According to the USDA's biannual cattle report, the head inventory as of Jan. 1 is 89.3 million -- three percent lower than the total last year and the lowest since 2015. Of that number, 38.3 million cows and heifers have calved.
There are also 28.9 million beef cows, or those explicitly bred for slaughter and meat sales, which is down nearly four percent from last year and the lowest the agency has recorded since 1962.
Some challenges and reasons for the decline in beef cows appear to be the input prices and the drought last year. Input costs like diesel and fertilizer have doubled or even tripled, while the hot and dry summer has led to increased reliance on groundwater in the absence of rainfall.
Drought conditions have forced many producers to cull deeper into their herds than they might have otherwise preferred. Elevated beef cull prices contributed to an 11 percent increase in beef cow slaughter, according to USDA.
James Mitchell, extension livestock economist at the University of Arkansas, said the cattle production's downward trend does not seem like it will reverse in 2023.
"There is a pretty substantial biological lag in the beef supply chain," Mitchell noted. "What consumers experience at the grocery store is a product of what cattle producers were going through a year or two ago. It takes about two years for a new calf to become the steak on your dinner plate."
At least for now, the decline in America's supply of beef doesn't seem to be forced or intentional. In other countries, cows and other animals are being targeted by their own governments and climate alarmists.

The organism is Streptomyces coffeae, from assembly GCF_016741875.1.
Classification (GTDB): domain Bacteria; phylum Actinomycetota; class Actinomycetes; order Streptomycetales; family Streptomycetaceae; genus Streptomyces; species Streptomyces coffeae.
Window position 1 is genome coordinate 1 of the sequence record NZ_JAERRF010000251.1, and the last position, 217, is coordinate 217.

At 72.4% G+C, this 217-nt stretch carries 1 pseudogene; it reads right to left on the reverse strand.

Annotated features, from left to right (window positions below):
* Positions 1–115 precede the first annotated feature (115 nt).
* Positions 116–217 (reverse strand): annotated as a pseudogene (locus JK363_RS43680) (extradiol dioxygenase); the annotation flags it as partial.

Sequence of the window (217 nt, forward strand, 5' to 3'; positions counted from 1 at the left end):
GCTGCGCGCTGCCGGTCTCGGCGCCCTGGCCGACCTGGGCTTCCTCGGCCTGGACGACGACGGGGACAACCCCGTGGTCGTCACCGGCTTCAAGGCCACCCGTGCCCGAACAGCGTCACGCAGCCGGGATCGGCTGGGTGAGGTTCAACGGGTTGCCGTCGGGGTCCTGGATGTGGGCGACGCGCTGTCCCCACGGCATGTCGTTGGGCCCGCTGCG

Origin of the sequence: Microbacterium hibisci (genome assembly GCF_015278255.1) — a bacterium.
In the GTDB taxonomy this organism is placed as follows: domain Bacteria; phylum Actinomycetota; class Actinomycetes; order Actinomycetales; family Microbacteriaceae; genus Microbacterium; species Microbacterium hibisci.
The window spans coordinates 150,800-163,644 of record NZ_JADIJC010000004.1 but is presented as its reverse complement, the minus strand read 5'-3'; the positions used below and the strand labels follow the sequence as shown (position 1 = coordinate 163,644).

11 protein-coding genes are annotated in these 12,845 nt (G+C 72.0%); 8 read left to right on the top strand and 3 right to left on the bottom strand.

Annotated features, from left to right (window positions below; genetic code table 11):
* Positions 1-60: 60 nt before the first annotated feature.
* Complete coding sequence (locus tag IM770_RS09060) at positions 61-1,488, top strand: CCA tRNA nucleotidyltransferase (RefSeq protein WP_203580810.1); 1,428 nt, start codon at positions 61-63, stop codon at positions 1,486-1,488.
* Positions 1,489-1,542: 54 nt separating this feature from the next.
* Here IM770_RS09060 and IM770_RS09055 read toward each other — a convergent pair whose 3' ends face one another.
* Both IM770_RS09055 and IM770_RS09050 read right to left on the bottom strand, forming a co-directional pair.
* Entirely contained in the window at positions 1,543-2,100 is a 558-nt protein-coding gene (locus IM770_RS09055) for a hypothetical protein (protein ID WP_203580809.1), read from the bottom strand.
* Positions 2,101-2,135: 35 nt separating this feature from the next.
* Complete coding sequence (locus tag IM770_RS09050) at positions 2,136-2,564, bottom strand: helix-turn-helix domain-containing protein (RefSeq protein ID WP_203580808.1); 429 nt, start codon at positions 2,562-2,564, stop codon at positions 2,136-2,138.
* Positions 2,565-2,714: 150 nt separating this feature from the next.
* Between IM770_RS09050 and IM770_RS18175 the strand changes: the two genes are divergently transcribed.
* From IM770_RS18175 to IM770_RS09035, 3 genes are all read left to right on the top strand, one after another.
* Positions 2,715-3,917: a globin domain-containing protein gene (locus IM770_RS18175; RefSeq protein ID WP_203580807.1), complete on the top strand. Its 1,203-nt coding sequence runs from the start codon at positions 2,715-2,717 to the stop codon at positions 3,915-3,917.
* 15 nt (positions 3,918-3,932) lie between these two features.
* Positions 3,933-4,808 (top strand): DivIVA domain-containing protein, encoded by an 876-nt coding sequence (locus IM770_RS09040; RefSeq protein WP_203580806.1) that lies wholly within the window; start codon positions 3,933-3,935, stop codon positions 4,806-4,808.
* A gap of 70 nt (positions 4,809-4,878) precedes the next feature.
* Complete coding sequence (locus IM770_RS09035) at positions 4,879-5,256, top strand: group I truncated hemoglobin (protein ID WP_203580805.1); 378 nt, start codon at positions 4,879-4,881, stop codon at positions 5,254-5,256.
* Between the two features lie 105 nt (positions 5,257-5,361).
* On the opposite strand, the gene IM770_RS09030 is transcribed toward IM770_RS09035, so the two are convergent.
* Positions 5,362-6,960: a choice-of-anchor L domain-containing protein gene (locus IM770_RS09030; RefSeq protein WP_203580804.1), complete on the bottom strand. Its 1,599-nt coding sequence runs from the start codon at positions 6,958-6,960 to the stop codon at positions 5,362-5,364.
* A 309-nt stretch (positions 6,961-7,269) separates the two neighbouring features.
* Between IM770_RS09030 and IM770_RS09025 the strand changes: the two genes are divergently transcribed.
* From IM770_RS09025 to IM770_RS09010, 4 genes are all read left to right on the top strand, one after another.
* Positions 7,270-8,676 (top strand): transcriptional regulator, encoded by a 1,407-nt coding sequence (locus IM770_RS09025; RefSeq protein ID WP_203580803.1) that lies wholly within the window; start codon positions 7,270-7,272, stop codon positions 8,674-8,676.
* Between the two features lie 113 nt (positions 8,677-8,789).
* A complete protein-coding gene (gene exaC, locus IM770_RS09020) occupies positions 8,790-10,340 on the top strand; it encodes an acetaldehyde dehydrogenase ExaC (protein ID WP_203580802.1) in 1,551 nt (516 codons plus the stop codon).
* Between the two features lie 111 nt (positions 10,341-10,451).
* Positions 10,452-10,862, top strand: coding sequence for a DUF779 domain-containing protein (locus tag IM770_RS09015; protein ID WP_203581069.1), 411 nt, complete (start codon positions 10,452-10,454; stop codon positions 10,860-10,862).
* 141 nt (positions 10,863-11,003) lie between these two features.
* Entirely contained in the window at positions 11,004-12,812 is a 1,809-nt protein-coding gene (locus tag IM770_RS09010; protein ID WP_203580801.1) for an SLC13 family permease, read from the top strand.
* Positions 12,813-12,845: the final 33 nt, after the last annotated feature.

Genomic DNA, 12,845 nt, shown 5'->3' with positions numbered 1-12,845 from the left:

In Germany, the Green Party and Social Democrats proposed increasing the tax on meat to at least 19 percent, up from the current seven percent charge on most foods.
As expected, climate change alarmists liked the idea and even pushed for it to be implemented in other rich countries.
A coalition of Berlin environmental economists said livestock farming is a huge contributor to greenhouse gas emissions as well as soil and water pollution.
Professor Linus Mattauch, an honorary research associate at the School of Geography and the Environment at the University of Oxford, said evidence suggests the environmental impacts of meat are so large that the world can't meet climate goals and keep vital ecosystems intact without reducing meat consumption.
According to Mattauch, increasing the price of meat to a prohibitive degree can be the solution to the meat consumption problem.
In New Zealand, a multi-sector group called He Waka Eke Noa (HWEN) called for the imposition of a climate tax on farm animals when they belch or pass gas. (Related: Climate change craziness: New Zealand plans to tax FARTS and BURPS of farm animals.)
The group wanted a farm-level split-gas levy on agricultural emissions, with built-in incentives to reduce emissions and sequester carbon.
Under the measure, farmers will have to pay taxes for the carbon emissions from their farm equipment, as well as the methane emissions produced by livestock as their stomachs digest food. If Wellington adopts HWEN's proposal, the government will essentially tax burps and farts coming from cows, sheep and other farm animals starting in 2025.
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Watch this video about the low beef cattle inventory in the United States.
This video is from CADKIAH channel on Brighteon.com.